Refiners Re-entering Retail Face Legal Issues and Risks Formerly Eliminated or Reduced through Divestment


For more than a decade, major refiners unbundled their integrated operations to focus on the more lucrative upstream business (resource production and refining operations) in markets that had robust prices.  They increased expensive exploration efforts and made major investments to augment refining capacity.  In part to fund those activities, they sold or spun off downstream assets.  These divestment initiatives focused on retail operations, where margins had been steadily shrinking for decades and litigation and retail network management costs had been ballooning.  This move to divest retail assets came after a decade or so in which those same companies heavily invested in company-owned and – operated retail sites with convenience store operations.

In the wake of that divestment era, of the approximately 125,000 convenience stores selling fuels, less than 0.5 percent are owned by one of the five major oil companies.  Still, the brands of the major oil companies remain omnipresent, as half of retail outlets sell fuel under the brand of one of the 15 largest refiner-suppliers.  In many cases, according to the National Association of Convenience Stores (NACS), that branded fuel is distributed by large regional jobbers, with multi-year supply contracts with multiple branded refiners.  Those jobbers have their own retail networks of dealers or company-operated stores.  The branded jobber channel has thus been reformed from a sleepy rural segment of the branded fuel industry to one that dominates it.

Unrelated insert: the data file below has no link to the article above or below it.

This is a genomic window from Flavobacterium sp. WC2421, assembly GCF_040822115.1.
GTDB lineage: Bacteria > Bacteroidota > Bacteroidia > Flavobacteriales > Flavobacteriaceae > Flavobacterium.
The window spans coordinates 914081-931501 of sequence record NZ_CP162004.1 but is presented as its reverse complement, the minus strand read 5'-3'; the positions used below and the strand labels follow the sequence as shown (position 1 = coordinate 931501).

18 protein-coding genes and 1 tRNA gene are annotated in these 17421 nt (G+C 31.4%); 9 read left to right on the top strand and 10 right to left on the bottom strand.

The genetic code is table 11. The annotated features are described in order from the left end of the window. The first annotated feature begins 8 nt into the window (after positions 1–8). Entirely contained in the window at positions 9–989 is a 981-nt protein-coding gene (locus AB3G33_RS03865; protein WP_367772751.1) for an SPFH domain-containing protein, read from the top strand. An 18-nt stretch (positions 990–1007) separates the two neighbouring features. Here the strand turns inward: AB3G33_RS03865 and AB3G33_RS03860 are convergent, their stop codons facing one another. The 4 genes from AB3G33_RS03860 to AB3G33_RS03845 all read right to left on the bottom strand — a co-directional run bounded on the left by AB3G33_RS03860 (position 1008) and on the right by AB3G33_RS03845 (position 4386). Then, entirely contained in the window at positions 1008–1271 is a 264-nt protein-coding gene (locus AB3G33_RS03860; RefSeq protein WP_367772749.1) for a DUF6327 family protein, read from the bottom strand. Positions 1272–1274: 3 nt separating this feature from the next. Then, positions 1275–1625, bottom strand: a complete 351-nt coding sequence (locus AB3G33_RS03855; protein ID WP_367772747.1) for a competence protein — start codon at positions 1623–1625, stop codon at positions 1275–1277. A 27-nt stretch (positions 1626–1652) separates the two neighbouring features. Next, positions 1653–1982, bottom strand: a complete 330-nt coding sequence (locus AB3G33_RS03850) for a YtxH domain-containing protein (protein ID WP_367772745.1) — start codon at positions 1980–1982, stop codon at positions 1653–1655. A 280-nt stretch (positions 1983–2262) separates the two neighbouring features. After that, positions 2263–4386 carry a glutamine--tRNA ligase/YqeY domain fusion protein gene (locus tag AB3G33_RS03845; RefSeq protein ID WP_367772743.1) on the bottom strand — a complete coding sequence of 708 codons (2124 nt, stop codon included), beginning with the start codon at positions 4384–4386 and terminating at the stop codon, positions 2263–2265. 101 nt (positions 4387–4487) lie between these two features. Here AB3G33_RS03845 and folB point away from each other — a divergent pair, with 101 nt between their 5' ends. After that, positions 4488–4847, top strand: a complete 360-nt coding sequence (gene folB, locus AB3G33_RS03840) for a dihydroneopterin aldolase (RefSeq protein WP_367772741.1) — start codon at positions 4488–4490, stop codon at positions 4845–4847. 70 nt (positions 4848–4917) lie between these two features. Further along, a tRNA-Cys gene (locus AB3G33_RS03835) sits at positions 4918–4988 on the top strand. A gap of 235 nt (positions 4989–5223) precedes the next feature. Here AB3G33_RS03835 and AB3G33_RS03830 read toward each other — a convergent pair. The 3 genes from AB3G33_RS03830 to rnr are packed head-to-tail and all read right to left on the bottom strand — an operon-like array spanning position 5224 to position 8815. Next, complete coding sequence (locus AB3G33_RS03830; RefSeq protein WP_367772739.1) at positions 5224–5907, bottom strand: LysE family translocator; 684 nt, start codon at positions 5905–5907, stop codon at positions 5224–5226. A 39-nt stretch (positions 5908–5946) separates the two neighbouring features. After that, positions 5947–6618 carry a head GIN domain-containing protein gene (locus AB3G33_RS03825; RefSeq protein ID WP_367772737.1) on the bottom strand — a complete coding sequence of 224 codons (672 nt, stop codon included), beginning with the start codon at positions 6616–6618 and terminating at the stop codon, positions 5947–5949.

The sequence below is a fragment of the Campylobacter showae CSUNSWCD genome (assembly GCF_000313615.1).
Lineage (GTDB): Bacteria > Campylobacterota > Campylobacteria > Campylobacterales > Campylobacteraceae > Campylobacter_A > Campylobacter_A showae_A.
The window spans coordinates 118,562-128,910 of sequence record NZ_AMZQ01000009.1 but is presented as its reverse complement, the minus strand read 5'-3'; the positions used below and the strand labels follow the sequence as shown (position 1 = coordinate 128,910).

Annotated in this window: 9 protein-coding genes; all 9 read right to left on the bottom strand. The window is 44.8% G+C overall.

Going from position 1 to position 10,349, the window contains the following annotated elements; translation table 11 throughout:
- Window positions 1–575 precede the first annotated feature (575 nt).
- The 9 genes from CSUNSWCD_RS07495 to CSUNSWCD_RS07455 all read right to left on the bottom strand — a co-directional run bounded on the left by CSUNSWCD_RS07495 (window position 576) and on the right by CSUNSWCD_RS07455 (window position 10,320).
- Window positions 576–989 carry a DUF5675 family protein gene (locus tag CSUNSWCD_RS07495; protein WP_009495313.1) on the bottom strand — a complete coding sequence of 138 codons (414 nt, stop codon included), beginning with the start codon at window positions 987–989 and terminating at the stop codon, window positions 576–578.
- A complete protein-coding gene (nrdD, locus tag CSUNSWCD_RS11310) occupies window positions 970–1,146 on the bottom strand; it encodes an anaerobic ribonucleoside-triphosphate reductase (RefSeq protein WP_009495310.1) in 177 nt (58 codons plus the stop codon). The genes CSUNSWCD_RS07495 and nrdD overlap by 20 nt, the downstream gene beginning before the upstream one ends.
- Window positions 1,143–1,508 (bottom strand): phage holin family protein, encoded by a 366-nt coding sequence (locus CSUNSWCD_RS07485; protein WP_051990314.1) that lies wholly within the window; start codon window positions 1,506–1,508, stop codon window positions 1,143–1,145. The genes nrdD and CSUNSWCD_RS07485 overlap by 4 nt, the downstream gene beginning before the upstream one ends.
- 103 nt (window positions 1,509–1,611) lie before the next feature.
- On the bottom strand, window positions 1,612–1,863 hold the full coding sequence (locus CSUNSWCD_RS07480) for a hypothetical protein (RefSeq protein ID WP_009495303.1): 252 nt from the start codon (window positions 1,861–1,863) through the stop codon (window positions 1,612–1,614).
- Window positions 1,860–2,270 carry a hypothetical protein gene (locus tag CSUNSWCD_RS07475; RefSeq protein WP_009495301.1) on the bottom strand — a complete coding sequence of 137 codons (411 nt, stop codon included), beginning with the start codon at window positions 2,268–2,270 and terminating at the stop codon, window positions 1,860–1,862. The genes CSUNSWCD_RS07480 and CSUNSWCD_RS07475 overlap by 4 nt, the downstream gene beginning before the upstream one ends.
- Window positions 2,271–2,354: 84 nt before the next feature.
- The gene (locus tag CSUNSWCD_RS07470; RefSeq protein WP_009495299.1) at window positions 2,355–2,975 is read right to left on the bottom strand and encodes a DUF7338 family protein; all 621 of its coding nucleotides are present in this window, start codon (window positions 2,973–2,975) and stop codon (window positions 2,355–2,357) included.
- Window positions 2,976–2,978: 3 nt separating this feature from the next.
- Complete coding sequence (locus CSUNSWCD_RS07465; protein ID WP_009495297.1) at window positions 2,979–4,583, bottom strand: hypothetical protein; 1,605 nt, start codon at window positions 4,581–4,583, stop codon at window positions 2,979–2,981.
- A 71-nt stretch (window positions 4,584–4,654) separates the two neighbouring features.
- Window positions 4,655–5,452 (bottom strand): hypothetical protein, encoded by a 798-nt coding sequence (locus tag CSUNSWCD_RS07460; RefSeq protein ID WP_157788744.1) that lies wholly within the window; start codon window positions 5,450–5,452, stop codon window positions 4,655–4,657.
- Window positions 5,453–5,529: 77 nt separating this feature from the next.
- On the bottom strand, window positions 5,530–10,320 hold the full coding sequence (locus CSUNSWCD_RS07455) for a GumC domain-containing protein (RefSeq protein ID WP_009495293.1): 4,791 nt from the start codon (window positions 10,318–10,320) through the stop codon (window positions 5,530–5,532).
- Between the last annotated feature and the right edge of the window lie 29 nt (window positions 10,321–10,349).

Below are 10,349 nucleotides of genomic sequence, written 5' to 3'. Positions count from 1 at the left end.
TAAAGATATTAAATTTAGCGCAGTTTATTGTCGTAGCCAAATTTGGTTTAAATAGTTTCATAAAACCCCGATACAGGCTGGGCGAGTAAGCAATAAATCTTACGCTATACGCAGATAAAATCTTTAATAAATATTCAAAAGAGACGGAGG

The remaining 50 percent of retailers sell “unbranded” fuel at stations often “owned by companies that have established their own fuel brand (i.e., QuikTrip, 7-Eleven) and purchase fuels either on the open market or via unbranded contracts with a refiner/distributor.”  These unbranded operations are frequently owned by jobbers who also sell branded fuel, further increasing the vitality and independence of the jobber channel.  The growth of the unbranded segment has caused the majors to rely more heavily on commercial or unbranded sales.  In addition, convenience stores are now dominating the industry, where they sell an estimated 80 percent of the fuels purchased in the United States, a percentage that looks as if it will continue to grow.

Since the majors divested their retail assets, retail margins have grown steadily.  According to NACS, “despite extreme volatility, retail margins for fuel are fairly consistent on an annual basis” and, since 2010, have “averaged 18.9 cents per gallon.”  In many markets, these margins are twice what they were in the mid-2000s, when the retail divestment trend began.  With these consistently healthy margins, and the fat margins available in c-stores, retailers have less incentive to pursue marketing strategies to increase the volume of fuel they sell.  In this way, the retailers’ interests are not aligned with the refiners who indirectly supply them.